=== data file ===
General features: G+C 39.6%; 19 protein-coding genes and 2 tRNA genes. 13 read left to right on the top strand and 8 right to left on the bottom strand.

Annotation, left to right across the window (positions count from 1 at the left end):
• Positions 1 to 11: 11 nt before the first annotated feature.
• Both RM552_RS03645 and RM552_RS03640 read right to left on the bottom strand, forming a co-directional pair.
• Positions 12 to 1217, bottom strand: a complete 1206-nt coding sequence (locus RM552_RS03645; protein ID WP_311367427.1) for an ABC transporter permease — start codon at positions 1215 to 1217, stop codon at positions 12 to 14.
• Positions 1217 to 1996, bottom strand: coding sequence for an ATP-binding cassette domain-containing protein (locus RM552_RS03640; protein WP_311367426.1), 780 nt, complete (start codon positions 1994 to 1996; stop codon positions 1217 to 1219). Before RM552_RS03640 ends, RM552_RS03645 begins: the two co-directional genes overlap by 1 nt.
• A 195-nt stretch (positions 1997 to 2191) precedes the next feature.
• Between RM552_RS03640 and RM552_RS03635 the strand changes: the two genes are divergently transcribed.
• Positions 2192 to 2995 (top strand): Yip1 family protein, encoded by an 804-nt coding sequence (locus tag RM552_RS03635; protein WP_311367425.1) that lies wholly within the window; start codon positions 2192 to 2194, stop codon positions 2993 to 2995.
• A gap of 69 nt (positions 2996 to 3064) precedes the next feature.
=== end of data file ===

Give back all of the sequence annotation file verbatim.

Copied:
General features: G+C 39.6%; 19 protein-coding genes and 2 tRNA genes. 13 read left to right on the top strand and 8 right to left on the bottom strand.

Annotation, left to right across the window (positions count from 1 at the left end):
• Positions 1 to 11: 11 nt before the first annotated feature.
• Both RM552_RS03645 and RM552_RS03640 read right to left on the bottom strand, forming a co-directional pair.
• Positions 12 to 1217, bottom strand: a complete 1206-nt coding sequence (locus RM552_RS03645; protein ID WP_311367427.1) for an ABC transporter permease — start codon at positions 1215 to 1217, stop codon at positions 12 to 14.
• Positions 1217 to 1996, bottom strand: coding sequence for an ATP-binding cassette domain-containing protein (locus RM552_RS03640; protein WP_311367426.1), 780 nt, complete (start codon positions 1994 to 1996; stop codon positions 1217 to 1219). Before RM552_RS03640 ends, RM552_RS03645 begins: the two co-directional genes overlap by 1 nt.
• A 195-nt stretch (positions 1997 to 2191) precedes the next feature.
• Between RM552_RS03640 and RM552_RS03635 the strand changes: the two genes are divergently transcribed.
• Positions 2192 to 2995 (top strand): Yip1 family protein, encoded by an 804-nt coding sequence (locus tag RM552_RS03635; protein WP_311367425.1) that lies wholly within the window; start codon positions 2192 to 2194, stop codon positions 2993 to 2995.
• A gap of 69 nt (positions 2996 to 3064) precedes the next feature.